Watch CBS News

Physical Therapist Turns Trash Into Special Furniture For Disabled Kids In Brooklyn

NEW YORK (CBSNewYork) -- A man has taken on a mission to turn trash into tools for children with physical challenges in schools across Brooklyn.

As CBS2's Elise Finch reported Monday, Michael Konstalid has been a physical therapist with the New York City Department of Education for the past seven years.

He has made a name for himself by combining his physical therapy expertise with his love of carpentry – designing and building items such as lunch trays and therapy tables for students in wheelchairs, and special stairs and chairs for children with physical challenges.

The items help the students focus on their school work.

"You're worried about losing your balance when you should be thinking about the math problem that you're trying to solve," Konstalid said.

Now, the 36-year-ild Brooklyn native builds adaptive furniture for public school children across the borough, using materials that would normally end up in the trash.

"I do this program with a zero-dollar budget," Konstalid said. "The materials that I get are very tired pieces of furniture -- broken; for whatever reason, they're in basements collecting dust."

Since the beginning of this school year, Konstalid has turned old broken, furniture into more than 70 new pieces of furniture for the children he works with.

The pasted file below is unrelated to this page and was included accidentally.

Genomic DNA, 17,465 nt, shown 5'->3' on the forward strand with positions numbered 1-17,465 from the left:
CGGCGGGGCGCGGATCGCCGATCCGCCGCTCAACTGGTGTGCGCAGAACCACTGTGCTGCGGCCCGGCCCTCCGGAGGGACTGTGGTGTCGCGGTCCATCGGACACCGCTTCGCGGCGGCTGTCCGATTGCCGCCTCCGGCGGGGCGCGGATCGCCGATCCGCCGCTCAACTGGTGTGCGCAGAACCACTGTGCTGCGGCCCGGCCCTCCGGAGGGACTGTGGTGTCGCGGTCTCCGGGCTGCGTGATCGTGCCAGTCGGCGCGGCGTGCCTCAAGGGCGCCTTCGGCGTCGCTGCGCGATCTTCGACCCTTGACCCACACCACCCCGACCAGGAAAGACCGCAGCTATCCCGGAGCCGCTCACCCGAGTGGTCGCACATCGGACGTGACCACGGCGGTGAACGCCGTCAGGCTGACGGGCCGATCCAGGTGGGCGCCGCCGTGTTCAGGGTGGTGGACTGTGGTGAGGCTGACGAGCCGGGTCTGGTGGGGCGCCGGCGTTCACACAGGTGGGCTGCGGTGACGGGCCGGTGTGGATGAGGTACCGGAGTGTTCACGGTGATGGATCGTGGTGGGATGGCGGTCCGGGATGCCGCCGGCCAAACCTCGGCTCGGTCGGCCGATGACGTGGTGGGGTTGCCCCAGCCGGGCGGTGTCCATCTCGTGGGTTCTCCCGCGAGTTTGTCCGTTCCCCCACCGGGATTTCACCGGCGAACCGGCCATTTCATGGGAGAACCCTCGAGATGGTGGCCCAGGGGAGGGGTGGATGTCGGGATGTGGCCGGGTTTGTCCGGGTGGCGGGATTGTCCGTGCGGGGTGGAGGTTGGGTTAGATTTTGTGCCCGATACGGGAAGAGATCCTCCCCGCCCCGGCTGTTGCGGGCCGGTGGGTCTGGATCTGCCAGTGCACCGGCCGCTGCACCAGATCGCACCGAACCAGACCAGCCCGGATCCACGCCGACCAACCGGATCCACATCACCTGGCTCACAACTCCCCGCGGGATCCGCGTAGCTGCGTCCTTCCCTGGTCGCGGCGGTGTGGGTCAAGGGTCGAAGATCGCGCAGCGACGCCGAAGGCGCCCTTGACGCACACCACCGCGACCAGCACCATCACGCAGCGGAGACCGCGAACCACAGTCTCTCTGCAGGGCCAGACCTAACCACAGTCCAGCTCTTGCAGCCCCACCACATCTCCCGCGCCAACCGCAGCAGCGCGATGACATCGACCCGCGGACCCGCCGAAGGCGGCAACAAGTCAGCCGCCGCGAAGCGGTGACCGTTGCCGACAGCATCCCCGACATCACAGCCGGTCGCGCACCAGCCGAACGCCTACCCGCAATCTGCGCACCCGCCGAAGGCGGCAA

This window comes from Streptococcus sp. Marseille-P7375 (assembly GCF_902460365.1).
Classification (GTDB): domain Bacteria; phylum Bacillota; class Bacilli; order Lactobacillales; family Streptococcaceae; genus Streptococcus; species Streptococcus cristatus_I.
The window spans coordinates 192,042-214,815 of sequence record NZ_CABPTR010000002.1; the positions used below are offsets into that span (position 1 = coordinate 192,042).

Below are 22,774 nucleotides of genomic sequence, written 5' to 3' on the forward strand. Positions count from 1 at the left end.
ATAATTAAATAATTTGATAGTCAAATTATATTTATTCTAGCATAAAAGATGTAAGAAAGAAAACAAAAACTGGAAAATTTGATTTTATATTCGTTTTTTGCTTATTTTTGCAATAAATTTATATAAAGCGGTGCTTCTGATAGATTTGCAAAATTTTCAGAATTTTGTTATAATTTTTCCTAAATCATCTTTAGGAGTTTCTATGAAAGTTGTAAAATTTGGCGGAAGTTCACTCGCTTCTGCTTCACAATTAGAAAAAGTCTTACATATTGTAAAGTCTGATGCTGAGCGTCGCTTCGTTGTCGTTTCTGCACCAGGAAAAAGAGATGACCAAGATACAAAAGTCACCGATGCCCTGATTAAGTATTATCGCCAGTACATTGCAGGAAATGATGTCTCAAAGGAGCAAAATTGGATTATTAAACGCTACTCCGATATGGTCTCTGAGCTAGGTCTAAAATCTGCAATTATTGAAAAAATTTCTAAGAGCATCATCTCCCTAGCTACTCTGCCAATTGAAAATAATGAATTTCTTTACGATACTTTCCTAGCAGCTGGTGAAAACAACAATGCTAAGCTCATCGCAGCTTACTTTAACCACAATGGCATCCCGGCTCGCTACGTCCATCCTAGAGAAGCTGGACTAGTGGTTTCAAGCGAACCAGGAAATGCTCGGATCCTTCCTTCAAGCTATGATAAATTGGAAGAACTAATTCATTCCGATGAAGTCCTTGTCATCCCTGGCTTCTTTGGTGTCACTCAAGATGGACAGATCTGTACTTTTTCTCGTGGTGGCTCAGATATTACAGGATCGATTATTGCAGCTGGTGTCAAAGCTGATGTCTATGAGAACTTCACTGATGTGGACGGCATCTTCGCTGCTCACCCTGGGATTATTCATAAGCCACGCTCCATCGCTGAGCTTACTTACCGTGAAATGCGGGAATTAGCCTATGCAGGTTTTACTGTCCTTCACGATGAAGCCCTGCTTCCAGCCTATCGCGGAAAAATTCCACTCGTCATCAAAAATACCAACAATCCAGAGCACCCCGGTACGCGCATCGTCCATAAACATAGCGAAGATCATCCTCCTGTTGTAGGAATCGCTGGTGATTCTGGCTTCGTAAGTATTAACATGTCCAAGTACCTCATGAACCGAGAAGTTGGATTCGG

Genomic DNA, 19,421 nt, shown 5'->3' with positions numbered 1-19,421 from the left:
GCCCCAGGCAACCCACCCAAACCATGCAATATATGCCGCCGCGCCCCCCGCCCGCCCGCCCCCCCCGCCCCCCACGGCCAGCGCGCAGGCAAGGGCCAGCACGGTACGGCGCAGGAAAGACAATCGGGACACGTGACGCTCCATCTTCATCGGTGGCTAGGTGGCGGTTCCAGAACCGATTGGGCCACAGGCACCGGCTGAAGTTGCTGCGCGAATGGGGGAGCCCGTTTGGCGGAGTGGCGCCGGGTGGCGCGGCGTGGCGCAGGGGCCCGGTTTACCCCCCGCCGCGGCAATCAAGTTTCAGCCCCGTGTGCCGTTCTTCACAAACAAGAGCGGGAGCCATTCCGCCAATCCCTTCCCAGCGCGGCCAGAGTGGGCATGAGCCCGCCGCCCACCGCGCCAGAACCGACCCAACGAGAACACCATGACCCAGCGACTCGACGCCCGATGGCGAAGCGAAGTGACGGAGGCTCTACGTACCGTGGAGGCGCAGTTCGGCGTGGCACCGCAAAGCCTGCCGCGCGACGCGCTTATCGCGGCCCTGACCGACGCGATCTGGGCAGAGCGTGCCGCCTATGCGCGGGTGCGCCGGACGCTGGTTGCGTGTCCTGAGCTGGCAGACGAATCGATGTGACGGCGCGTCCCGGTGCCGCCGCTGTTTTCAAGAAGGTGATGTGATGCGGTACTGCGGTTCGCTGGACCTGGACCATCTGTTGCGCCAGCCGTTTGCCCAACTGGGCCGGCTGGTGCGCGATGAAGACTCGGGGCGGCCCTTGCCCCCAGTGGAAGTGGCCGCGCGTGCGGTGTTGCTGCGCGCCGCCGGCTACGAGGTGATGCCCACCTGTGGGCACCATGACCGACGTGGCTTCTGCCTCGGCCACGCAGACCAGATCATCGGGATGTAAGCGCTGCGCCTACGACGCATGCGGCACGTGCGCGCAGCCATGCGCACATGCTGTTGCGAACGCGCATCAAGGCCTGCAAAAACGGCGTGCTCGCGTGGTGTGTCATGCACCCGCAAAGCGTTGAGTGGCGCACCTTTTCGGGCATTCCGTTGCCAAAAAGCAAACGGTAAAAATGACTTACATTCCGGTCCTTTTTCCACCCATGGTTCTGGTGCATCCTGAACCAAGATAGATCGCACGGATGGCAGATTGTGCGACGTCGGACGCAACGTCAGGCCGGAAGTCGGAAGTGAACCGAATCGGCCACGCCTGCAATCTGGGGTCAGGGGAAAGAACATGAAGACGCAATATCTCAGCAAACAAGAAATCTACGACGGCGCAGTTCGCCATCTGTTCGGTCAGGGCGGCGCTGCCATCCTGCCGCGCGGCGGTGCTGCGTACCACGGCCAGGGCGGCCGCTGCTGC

"He made it special for me," said Hassan, a kindergartner at P.S. 10 in Park Slope.

P.S. 10 is considered a barrier-free elementary school, so of the nearly 1,000 children who attend, about 15 percent have physical challenges. Hassan, 5, has balance problems and was having difficulty sitting in the same chairs his fellow kindergarten classmates use.

Now, he has a custom chair.

"It looks like a regular chair," Hassan said. "It helps me do everything."

"He could sit up straight, sit with his friends, and it didn't look that much different from the furniture in the room," said P.S. 10 principal Laura Scott. "That's important to children."

Konstalid said his creations are a group effort. He designs the special projects with fellow in-school physical therapists, and a number of his students help him paint his finished projects for other children as part of their therapy.

Most of the physical therapy projects are completed in two to four weeks. Sometimes, they are finished months faster than it would take to order special equipment – and they are, of course, cheaper.

View CBS News In
CBS News App Open
Chrome Safari Continue
Be the first to know
Get browser notifications for breaking news, live events, and exclusive reporting.